At least 700 smallholder farmers in Zimbabwe have received inputs from an Islamic humanitarian organisation, Dal-Salamlam in partnership with its German counterpart, Muslimehelfen.
The distribution was an effort of both organisations to eliminate hunger and boost food security at the grassroots, amid the COVID-19 pandemic.
Beneficiaries of the inputs received a package comprising 10kg of maize seed, 50kg compound D and 50kg of ammonium nitrate fertilisers.
According to the Chairman of Dar al-Salam, the initiative was taken to support the government’s effort in reducing the exposure of smallholder farming communities to food and nutrition insecurity.
He said this was expedient especially at a time when the effect of the COVID-19 was still been felt, coupled with the impact of climate change.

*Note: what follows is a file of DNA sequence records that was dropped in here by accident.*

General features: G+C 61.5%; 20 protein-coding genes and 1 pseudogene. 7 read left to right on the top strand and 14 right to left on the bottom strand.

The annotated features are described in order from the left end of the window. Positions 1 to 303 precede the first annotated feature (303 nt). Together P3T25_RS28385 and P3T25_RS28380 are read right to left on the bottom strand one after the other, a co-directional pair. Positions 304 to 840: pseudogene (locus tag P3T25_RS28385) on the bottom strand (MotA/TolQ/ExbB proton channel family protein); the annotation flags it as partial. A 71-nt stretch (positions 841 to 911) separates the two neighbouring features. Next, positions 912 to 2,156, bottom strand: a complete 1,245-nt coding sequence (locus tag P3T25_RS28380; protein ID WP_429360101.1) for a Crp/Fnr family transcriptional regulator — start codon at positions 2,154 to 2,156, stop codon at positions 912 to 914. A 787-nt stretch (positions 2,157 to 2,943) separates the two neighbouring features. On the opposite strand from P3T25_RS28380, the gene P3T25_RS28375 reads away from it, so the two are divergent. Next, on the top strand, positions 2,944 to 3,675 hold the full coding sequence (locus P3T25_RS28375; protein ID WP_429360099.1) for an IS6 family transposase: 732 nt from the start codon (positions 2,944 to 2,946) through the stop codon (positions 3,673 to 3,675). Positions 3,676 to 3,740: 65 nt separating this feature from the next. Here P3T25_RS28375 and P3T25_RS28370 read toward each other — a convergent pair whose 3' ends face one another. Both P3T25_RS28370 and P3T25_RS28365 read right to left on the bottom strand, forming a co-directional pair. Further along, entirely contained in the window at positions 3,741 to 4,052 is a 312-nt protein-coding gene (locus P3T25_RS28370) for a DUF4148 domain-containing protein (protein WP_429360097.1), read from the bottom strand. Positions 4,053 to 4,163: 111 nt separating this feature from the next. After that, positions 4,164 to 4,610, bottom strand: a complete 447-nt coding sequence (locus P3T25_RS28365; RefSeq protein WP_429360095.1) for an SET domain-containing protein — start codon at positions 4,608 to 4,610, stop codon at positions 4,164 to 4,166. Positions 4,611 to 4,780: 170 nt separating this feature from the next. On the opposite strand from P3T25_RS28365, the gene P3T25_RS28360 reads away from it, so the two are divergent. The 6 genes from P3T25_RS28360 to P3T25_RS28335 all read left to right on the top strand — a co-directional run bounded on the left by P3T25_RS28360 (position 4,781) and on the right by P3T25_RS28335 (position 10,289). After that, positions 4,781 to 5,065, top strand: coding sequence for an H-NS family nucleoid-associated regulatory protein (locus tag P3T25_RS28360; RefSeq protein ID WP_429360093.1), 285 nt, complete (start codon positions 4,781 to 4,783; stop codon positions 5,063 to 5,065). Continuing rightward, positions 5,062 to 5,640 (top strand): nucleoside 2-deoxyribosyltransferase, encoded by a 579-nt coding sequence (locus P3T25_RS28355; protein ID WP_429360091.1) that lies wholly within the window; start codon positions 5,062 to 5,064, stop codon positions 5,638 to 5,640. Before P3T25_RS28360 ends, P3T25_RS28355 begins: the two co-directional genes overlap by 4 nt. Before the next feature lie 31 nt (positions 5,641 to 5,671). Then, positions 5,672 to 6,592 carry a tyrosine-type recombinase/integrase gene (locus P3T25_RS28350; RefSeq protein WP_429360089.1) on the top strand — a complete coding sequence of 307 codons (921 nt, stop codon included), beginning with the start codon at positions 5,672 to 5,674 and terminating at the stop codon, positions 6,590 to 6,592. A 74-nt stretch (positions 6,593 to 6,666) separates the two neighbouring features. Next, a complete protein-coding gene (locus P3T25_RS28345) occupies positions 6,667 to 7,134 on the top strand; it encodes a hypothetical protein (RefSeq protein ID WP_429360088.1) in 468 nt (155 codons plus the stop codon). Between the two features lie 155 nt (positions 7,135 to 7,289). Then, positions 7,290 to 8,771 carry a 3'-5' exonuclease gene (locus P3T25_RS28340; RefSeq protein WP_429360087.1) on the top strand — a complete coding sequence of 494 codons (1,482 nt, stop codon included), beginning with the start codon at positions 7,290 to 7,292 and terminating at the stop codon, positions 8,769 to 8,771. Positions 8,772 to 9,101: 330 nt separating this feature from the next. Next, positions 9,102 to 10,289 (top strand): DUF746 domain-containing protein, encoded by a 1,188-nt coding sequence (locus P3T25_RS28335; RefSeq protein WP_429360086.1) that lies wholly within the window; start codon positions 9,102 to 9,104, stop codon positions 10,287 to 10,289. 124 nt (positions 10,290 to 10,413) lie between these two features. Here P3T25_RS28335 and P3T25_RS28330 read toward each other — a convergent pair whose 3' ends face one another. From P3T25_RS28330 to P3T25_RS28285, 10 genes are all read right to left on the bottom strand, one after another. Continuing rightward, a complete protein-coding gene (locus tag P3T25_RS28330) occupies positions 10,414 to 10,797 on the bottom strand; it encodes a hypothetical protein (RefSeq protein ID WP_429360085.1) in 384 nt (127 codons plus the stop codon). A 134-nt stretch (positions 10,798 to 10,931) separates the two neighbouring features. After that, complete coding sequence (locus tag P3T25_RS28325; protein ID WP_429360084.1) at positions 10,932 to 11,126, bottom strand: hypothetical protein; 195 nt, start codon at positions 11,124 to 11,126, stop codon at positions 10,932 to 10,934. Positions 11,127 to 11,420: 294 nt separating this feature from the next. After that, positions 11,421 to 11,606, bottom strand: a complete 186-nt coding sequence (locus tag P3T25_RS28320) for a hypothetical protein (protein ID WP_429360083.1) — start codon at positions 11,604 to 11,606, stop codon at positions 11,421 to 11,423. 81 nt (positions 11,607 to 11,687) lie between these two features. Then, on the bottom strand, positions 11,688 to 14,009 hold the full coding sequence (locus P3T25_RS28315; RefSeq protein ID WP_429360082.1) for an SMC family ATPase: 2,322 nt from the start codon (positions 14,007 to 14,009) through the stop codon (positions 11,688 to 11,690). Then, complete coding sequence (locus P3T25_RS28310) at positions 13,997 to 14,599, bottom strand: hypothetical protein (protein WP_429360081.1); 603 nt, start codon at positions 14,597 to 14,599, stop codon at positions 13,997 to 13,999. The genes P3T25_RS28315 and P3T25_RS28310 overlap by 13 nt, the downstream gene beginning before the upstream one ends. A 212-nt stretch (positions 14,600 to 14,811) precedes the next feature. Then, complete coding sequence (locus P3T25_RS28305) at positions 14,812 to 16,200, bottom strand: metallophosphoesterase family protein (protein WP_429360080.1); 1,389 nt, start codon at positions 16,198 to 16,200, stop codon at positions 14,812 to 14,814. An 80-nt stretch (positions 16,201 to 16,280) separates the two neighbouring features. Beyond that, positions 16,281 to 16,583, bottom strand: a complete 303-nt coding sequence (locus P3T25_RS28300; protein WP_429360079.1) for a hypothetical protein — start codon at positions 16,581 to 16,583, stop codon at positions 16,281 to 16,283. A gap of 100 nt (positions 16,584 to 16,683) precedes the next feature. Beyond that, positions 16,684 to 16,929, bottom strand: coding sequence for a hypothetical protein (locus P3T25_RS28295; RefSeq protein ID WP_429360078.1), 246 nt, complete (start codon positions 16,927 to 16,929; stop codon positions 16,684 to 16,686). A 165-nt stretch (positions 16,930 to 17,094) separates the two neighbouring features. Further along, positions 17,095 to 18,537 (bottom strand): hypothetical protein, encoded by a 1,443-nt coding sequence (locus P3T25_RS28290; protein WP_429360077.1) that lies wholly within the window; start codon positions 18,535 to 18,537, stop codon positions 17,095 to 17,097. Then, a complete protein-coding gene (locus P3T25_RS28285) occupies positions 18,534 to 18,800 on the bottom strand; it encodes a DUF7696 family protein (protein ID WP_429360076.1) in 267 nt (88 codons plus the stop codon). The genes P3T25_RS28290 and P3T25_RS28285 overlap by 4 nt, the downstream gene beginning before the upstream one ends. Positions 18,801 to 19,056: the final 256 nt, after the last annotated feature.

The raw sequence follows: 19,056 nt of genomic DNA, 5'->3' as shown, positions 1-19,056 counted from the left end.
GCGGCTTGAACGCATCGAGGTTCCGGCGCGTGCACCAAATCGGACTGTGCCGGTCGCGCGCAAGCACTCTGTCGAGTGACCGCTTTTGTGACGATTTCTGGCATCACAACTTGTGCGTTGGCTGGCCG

The move, he said, would enable farmers to be self-sufficient, while addressing nutritional requirements at the household level.
“We do not live in isolation. Everyone, everywhere regardless of their political or religious background remains part of our lives, hence when the need to support our people arose, we chipped in,” he said.
Kapuya also cautioned farmers on abusing the inputs received as well as those received under the Presidential Inputs Support Scheme.
He, however, advised farmers against delay in planting as it could have an adverse effect on agricultural productivity.
Beneficiaries of the inputs lauded the organisations for their act of goodwill, stressing that the inputs were difficult to acquire due to the pandemic.
Dar al-Salam and Muslimehelfen are also sponsors of a monthly national orphans food scheme benefiting thousands of orphans nationwide.